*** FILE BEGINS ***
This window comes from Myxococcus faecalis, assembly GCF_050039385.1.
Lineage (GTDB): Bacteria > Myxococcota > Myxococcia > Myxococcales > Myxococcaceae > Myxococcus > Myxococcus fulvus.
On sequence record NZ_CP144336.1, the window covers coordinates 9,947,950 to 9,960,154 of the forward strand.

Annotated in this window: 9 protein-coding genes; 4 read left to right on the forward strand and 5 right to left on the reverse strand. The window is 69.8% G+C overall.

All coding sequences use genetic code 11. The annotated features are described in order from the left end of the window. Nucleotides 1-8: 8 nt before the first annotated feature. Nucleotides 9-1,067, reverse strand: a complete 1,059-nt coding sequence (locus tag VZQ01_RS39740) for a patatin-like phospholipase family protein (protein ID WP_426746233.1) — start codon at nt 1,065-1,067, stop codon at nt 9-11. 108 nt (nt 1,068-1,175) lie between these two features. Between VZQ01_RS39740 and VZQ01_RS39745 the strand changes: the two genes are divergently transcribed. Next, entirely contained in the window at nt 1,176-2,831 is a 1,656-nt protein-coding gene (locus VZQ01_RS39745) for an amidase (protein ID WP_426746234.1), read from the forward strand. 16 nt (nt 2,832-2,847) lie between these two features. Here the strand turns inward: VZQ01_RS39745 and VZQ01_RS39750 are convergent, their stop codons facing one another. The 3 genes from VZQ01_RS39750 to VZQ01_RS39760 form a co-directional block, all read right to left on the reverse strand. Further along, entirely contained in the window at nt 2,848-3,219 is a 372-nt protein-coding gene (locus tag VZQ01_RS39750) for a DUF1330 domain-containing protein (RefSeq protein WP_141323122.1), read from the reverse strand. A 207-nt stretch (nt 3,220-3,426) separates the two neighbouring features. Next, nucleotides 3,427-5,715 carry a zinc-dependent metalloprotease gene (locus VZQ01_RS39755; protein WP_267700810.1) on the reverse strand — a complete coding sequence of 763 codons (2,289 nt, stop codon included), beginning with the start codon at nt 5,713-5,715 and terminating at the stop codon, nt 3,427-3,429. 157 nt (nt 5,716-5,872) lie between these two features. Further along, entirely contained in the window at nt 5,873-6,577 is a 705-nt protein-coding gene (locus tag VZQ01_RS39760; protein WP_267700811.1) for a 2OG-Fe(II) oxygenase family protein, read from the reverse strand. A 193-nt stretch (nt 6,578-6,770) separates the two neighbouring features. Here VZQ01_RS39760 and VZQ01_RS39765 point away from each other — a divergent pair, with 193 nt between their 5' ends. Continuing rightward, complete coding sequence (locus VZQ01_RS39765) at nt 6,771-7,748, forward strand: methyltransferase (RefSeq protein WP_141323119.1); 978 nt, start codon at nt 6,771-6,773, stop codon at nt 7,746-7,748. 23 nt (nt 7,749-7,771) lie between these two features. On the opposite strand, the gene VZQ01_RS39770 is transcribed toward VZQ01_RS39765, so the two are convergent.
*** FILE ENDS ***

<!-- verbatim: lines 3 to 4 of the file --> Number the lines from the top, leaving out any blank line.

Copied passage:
On sequence record NZ_CP144336.1, the window covers coordinates 9,947,950 to 9,960,154 of the forward strand.

Annotated in this window: 9 protein-coding genes; 4 read left to right on the forward strand and 5 right to left on the reverse strand. The window is 69.8% G+C overall.